Spike Lee has made bombshell statements about 9/11 and the conspiracy theories surrounding the tragic event.
Speaking with The New York Times on Monday, the controversial filmmaker said he did not believe the "official explanations" that have been offered for the terrorist attacks of Sept. 11, 2001. The topic came about during a discussion of Lee's new documentary series, "New York Epicenters: 9/11-2021½," which features Mayor Bill de Blasio, Rep. Alexandria Ocasio-Cortez, Sen. Chuck Schumer, front-line workers, as well as members of the conspiracy group Architects & Engineers for 9/11 Truth, who claim that government officials were involved in the World Trade Center collapse.
"I mean, I got questions — and I hope that maybe the legacy of this documentary is that Congress holds a hearing, a congressional hearing, about 9/11," Lee said.
Lee also appeared to buy into the notorious notion that jet fuel can’t melt metal beams.
"The amount of heat that it takes to make steel melt, that temperature was not reached," he said. "And then the juxtaposition of the way Building 7 fell to the ground — when you put it next to other building collapses that were demolitions, it’s like you’re looking at the same thing."
Lee added that, despite this, people are "going to make up their own mind."
"My approach is put the information in the movie and let people decide for themselves," he added. "I respect the intelligence of the audience."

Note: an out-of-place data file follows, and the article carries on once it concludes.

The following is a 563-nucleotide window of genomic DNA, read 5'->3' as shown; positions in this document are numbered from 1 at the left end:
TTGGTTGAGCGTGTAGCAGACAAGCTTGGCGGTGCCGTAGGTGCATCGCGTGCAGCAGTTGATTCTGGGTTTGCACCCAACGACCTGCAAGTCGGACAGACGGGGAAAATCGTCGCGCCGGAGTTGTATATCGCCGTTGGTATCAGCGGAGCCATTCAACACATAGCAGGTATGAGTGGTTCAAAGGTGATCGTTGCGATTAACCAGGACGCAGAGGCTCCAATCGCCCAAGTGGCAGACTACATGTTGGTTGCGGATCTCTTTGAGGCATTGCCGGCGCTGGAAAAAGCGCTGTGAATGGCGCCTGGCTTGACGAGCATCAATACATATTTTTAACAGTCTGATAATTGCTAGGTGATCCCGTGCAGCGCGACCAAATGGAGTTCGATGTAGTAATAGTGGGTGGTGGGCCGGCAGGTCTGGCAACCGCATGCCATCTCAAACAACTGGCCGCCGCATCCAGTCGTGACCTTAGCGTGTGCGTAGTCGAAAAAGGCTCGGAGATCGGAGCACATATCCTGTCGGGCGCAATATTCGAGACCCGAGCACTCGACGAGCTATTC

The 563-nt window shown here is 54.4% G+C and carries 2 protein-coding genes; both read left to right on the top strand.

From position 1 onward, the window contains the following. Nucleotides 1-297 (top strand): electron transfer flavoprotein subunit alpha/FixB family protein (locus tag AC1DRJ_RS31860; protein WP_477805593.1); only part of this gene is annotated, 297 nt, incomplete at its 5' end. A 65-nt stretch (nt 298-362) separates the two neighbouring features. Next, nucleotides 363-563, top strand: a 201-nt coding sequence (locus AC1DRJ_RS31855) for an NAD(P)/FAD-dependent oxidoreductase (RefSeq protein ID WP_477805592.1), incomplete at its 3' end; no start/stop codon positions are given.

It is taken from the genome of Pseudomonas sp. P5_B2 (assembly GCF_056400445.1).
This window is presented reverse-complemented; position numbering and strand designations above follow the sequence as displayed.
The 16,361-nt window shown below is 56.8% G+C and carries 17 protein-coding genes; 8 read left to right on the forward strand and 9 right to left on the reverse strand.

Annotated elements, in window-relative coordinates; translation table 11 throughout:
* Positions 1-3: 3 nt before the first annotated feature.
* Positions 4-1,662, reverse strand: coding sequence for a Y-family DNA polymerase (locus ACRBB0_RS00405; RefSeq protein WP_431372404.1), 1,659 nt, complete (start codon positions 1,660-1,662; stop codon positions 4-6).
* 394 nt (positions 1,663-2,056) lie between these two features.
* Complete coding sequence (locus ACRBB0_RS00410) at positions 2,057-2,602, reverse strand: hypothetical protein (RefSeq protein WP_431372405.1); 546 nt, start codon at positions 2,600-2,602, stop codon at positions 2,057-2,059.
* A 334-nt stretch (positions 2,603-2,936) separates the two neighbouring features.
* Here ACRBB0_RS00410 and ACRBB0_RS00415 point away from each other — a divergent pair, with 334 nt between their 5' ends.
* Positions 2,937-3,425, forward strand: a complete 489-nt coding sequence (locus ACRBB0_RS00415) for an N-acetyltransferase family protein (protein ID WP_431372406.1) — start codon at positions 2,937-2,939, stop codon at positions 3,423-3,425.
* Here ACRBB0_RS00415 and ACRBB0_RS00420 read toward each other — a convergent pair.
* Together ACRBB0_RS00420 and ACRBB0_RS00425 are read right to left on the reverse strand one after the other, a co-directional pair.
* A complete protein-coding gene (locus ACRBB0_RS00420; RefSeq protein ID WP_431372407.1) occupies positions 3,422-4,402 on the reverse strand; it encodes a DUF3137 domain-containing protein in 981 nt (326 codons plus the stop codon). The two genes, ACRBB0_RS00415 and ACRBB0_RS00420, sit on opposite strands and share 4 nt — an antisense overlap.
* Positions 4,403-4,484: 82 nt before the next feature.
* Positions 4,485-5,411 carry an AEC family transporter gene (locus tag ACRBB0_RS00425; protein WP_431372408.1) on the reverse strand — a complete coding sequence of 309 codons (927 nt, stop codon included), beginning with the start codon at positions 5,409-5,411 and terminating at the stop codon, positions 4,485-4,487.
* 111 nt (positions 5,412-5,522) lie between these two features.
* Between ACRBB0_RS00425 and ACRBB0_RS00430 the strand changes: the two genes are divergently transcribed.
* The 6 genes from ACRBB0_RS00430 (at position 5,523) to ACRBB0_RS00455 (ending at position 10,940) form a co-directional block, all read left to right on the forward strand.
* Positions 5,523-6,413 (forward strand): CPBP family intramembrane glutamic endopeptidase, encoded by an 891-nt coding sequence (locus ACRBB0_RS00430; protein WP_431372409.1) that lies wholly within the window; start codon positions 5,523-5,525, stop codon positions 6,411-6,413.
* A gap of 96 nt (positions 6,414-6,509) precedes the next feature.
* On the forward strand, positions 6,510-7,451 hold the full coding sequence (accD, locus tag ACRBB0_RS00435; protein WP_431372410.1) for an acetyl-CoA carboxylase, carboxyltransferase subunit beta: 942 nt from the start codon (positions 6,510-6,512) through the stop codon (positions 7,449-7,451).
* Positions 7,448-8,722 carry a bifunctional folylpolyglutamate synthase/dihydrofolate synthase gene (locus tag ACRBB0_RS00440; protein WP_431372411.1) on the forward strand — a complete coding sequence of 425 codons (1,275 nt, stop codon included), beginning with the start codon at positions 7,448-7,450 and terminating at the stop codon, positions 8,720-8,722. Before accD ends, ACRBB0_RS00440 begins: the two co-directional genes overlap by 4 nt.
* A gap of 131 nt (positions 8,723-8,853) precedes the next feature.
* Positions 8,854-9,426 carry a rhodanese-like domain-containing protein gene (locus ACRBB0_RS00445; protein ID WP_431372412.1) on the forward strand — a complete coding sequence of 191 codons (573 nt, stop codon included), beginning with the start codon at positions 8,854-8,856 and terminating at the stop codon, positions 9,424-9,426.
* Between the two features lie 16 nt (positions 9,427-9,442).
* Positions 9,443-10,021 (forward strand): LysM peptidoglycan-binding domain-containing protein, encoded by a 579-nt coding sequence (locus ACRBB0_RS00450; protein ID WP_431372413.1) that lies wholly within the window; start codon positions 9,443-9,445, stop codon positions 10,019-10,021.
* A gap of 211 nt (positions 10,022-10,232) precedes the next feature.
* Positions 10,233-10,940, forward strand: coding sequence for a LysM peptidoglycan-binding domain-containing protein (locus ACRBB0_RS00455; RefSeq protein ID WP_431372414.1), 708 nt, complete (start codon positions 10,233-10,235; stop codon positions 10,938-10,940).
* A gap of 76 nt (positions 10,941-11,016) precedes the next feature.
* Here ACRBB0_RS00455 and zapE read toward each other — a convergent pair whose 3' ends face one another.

During the interview, Times reporter Reggie Ugwu queried why Lee did not tout other conspiracy theories such as COVID-19 vaccines. Lee responded by stating that people were going to think what they think regardless of what he said.
"I’m not dancing around your question. People are going to think what they think," he continued. "People have called me a racist for 'Do the Right Thing.' People said in 'Mo' Better Blues' I was anti-Semitic. 'She’s Gotta Have It,' that was misogynist. People are going to just think what they think. And you know what? I’m still here, going on four decades of filmmaking."
The documentary premiered on Aug. 22 on HBO and HBO Max. For the series, Lee conducted over 200 interviews with first responders, politicians, journalists, and his own family and friends, Variety noted.
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